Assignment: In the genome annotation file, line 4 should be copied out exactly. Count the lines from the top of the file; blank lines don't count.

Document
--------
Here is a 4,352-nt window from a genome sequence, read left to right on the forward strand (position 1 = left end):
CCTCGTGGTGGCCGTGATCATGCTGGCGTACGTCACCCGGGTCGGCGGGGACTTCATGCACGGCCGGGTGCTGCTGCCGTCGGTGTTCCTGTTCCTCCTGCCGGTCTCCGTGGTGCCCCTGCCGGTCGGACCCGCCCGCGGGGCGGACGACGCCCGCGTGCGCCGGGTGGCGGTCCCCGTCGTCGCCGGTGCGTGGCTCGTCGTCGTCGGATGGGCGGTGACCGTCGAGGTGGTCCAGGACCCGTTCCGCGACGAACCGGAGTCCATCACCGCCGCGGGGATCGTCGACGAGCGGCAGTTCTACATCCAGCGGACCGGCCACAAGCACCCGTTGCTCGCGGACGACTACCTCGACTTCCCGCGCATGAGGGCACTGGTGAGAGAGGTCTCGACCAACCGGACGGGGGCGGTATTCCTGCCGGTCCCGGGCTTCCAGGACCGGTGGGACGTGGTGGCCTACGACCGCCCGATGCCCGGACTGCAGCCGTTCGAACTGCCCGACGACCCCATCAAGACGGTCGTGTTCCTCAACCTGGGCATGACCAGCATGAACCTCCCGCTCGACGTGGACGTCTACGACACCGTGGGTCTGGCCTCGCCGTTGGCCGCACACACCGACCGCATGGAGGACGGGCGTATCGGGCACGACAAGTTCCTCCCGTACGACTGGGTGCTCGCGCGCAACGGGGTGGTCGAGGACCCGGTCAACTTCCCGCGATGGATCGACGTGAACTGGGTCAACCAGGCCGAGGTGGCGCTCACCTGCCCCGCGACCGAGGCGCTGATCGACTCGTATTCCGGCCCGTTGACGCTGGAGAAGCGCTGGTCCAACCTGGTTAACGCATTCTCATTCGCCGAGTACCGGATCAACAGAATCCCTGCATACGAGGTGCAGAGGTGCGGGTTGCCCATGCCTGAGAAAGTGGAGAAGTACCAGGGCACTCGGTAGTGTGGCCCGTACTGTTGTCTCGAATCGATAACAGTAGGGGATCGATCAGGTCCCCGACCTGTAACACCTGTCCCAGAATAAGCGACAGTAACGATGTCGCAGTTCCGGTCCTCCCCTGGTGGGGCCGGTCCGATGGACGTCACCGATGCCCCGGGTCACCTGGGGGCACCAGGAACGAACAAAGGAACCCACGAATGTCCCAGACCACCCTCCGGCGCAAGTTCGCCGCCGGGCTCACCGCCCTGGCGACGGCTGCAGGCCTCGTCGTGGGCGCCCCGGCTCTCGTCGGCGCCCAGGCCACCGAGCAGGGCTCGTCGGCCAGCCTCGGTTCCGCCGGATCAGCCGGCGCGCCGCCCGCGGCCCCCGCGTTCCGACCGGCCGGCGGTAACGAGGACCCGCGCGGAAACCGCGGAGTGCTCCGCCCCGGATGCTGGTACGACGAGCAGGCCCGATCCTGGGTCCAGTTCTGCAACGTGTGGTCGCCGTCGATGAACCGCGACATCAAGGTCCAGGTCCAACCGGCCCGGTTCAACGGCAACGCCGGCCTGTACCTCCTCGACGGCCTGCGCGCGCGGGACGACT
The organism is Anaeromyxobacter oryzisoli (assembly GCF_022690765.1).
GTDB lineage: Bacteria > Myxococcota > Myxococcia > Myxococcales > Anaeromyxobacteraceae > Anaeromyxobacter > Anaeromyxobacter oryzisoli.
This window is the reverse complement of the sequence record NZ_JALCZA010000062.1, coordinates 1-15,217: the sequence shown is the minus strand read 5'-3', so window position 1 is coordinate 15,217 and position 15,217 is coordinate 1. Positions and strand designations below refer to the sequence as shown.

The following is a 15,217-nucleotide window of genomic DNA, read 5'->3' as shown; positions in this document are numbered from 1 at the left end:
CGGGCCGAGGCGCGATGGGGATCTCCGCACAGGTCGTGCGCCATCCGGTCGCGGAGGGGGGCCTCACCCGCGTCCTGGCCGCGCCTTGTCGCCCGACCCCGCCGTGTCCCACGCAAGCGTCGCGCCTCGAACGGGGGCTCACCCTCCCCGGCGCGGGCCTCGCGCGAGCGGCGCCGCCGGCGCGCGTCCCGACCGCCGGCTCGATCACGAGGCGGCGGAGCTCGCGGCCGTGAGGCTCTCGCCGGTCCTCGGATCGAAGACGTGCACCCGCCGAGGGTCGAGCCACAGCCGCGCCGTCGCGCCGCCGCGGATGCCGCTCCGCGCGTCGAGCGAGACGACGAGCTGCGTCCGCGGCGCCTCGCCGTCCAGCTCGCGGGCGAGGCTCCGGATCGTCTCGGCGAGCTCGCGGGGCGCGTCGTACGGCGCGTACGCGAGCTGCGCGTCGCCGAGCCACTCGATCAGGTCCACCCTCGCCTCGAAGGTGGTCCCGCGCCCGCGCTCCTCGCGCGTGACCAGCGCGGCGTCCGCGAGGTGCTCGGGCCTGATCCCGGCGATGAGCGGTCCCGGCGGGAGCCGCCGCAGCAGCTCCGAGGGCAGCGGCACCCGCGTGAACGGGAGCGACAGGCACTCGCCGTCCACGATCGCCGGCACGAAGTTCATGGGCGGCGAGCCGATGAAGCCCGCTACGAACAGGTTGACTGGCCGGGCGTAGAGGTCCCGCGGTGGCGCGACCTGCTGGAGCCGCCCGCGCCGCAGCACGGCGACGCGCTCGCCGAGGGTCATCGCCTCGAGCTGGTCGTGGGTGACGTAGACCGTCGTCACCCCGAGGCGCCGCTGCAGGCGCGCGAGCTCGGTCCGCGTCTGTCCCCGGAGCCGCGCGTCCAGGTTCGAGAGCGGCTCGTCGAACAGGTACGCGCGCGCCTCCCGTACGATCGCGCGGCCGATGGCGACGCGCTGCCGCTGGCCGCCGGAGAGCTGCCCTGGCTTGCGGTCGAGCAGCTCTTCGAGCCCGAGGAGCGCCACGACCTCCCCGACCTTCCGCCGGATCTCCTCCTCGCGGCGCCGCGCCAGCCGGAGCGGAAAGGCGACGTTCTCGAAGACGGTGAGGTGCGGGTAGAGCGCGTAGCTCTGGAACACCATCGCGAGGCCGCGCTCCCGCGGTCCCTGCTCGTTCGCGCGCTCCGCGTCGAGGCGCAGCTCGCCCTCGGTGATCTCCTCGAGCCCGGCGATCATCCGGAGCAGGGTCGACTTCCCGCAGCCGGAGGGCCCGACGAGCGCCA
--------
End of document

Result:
GTDB lineage: Bacteria > Myxococcota > Myxococcia > Myxococcales > Anaeromyxobacteraceae > Anaeromyxobacter > Anaeromyxobacter oryzisoli.